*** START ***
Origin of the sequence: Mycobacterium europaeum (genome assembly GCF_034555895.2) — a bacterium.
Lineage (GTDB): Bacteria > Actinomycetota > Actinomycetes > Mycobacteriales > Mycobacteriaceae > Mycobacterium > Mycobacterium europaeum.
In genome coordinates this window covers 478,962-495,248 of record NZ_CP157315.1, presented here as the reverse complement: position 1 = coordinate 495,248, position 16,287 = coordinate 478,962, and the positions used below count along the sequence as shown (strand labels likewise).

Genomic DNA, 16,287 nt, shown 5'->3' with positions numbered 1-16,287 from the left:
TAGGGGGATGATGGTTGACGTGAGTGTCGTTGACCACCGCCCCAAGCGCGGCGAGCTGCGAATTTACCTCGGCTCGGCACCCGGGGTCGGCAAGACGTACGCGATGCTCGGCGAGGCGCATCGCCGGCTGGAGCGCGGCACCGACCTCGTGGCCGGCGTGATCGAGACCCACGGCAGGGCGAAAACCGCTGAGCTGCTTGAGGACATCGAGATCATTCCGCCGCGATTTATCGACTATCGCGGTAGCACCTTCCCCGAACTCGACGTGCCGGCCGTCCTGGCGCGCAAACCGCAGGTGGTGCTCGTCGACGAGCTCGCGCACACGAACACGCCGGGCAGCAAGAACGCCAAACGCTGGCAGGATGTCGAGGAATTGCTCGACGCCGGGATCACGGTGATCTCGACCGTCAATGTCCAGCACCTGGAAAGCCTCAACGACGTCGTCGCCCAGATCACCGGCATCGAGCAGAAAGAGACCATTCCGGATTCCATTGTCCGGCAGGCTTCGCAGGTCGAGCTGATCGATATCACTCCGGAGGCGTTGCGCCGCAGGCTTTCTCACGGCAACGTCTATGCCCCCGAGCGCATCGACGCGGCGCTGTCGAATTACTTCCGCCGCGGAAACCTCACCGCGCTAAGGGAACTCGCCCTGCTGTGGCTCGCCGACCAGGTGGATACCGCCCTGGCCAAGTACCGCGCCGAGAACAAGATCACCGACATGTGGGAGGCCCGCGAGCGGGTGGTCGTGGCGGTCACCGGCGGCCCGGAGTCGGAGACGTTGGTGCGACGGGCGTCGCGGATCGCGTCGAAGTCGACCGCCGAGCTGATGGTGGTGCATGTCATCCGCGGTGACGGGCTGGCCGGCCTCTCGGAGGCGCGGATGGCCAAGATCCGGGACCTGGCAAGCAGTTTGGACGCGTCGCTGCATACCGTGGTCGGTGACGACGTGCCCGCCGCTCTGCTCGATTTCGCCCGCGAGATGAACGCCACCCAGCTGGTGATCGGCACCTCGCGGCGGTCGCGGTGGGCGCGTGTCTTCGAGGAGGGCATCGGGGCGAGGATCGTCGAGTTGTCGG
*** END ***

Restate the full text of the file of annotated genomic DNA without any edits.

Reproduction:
Origin of the sequence: Mycobacterium europaeum (genome assembly GCF_034555895.2) — a bacterium.
Lineage (GTDB): Bacteria > Actinomycetota > Actinomycetes > Mycobacteriales > Mycobacteriaceae > Mycobacterium > Mycobacterium europaeum.
In genome coordinates this window covers 478,962-495,248 of record NZ_CP157315.1, presented here as the reverse complement: position 1 = coordinate 495,248, position 16,287 = coordinate 478,962, and the positions used below count along the sequence as shown (strand labels likewise).

Genomic DNA, 16,287 nt, shown 5'->3' with positions numbered 1-16,287 from the left:
TAGGGGGATGATGGTTGACGTGAGTGTCGTTGACCACCGCCCCAAGCGCGGCGAGCTGCGAATTTACCTCGGCTCGGCACCCGGGGTCGGCAAGACGTACGCGATGCTCGGCGAGGCGCATCGCCGGCTGGAGCGCGGCACCGACCTCGTGGCCGGCGTGATCGAGACCCACGGCAGGGCGAAAACCGCTGAGCTGCTTGAGGACATCGAGATCATTCCGCCGCGATTTATCGACTATCGCGGTAGCACCTTCCCCGAACTCGACGTGCCGGCCGTCCTGGCGCGCAAACCGCAGGTGGTGCTCGTCGACGAGCTCGCGCACACGAACACGCCGGGCAGCAAGAACGCCAAACGCTGGCAGGATGTCGAGGAATTGCTCGACGCCGGGATCACGGTGATCTCGACCGTCAATGTCCAGCACCTGGAAAGCCTCAACGACGTCGTCGCCCAGATCACCGGCATCGAGCAGAAAGAGACCATTCCGGATTCCATTGTCCGGCAGGCTTCGCAGGTCGAGCTGATCGATATCACTCCGGAGGCGTTGCGCCGCAGGCTTTCTCACGGCAACGTCTATGCCCCCGAGCGCATCGACGCGGCGCTGTCGAATTACTTCCGCCGCGGAAACCTCACCGCGCTAAGGGAACTCGCCCTGCTGTGGCTCGCCGACCAGGTGGATACCGCCCTGGCCAAGTACCGCGCCGAGAACAAGATCACCGACATGTGGGAGGCCCGCGAGCGGGTGGTCGTGGCGGTCACCGGCGGCCCGGAGTCGGAGACGTTGGTGCGACGGGCGTCGCGGATCGCGTCGAAGTCGACCGCCGAGCTGATGGTGGTGCATGTCATCCGCGGTGACGGGCTGGCCGGCCTCTCGGAGGCGCGGATGGCCAAGATCCGGGACCTGGCAAGCAGTTTGGACGCGTCGCTGCATACCGTGGTCGGTGACGACGTGCCCGCCGCTCTGCTCGATTTCGCCCGCGAGATGAACGCCACCCAGCTGGTGATCGGCACCTCGCGGCGGTCGCGGTGGGCGCGTGTCTTCGAGGAGGGCATCGGGGCGAGGATCGTCGAGTTGTCGG